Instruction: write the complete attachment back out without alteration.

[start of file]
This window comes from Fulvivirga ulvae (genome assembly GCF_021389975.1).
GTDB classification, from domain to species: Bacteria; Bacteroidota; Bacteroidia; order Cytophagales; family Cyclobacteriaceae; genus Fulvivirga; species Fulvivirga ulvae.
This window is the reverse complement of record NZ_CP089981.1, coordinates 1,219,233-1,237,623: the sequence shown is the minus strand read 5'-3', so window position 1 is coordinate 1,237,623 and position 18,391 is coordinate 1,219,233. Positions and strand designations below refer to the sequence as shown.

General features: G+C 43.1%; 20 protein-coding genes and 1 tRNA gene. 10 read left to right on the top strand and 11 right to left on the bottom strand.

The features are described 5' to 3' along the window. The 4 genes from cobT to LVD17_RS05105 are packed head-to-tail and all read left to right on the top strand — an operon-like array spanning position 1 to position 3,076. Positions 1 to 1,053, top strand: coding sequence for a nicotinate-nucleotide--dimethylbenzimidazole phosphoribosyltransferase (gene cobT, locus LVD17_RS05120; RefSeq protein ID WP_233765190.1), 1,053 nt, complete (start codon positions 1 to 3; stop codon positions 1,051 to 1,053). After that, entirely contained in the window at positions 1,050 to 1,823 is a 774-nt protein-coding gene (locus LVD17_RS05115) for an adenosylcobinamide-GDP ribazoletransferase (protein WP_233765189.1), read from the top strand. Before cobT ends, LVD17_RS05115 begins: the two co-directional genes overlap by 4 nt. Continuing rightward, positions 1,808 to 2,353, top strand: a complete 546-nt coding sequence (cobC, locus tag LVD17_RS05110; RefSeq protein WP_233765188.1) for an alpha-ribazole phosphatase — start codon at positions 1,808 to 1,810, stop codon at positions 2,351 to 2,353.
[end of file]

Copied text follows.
This window comes from Fulvivirga ulvae (genome assembly GCF_021389975.1).
GTDB classification, from domain to species: Bacteria; Bacteroidota; Bacteroidia; order Cytophagales; family Cyclobacteriaceae; genus Fulvivirga; species Fulvivirga ulvae.
This window is the reverse complement of record NZ_CP089981.1, coordinates 1,219,233-1,237,623: the sequence shown is the minus strand read 5'-3', so window position 1 is coordinate 1,237,623 and position 18,391 is coordinate 1,219,233. Positions and strand designations below refer to the sequence as shown.

General features: G+C 43.1%; 20 protein-coding genes and 1 tRNA gene. 10 read left to right on the top strand and 11 right to left on the bottom strand.

The features are described 5' to 3' along the window. The 4 genes from cobT to LVD17_RS05105 are packed head-to-tail and all read left to right on the top strand — an operon-like array spanning position 1 to position 3,076. Positions 1 to 1,053, top strand: coding sequence for a nicotinate-nucleotide--dimethylbenzimidazole phosphoribosyltransferase (gene cobT, locus LVD17_RS05120; RefSeq protein ID WP_233765190.1), 1,053 nt, complete (start codon positions 1 to 3; stop codon positions 1,051 to 1,053). After that, entirely contained in the window at positions 1,050 to 1,823 is a 774-nt protein-coding gene (locus LVD17_RS05115) for an adenosylcobinamide-GDP ribazoletransferase (protein WP_233765189.1), read from the top strand. Before cobT ends, LVD17_RS05115 begins: the two co-directional genes overlap by 4 nt. Continuing rightward, positions 1,808 to 2,353, top strand: a complete 546-nt coding sequence (cobC, locus tag LVD17_RS05110; RefSeq protein WP_233765188.1) for an alpha-ribazole phosphatase — start codon at positions 1,808 to 1,810, stop codon at positions 2,351 to 2,353.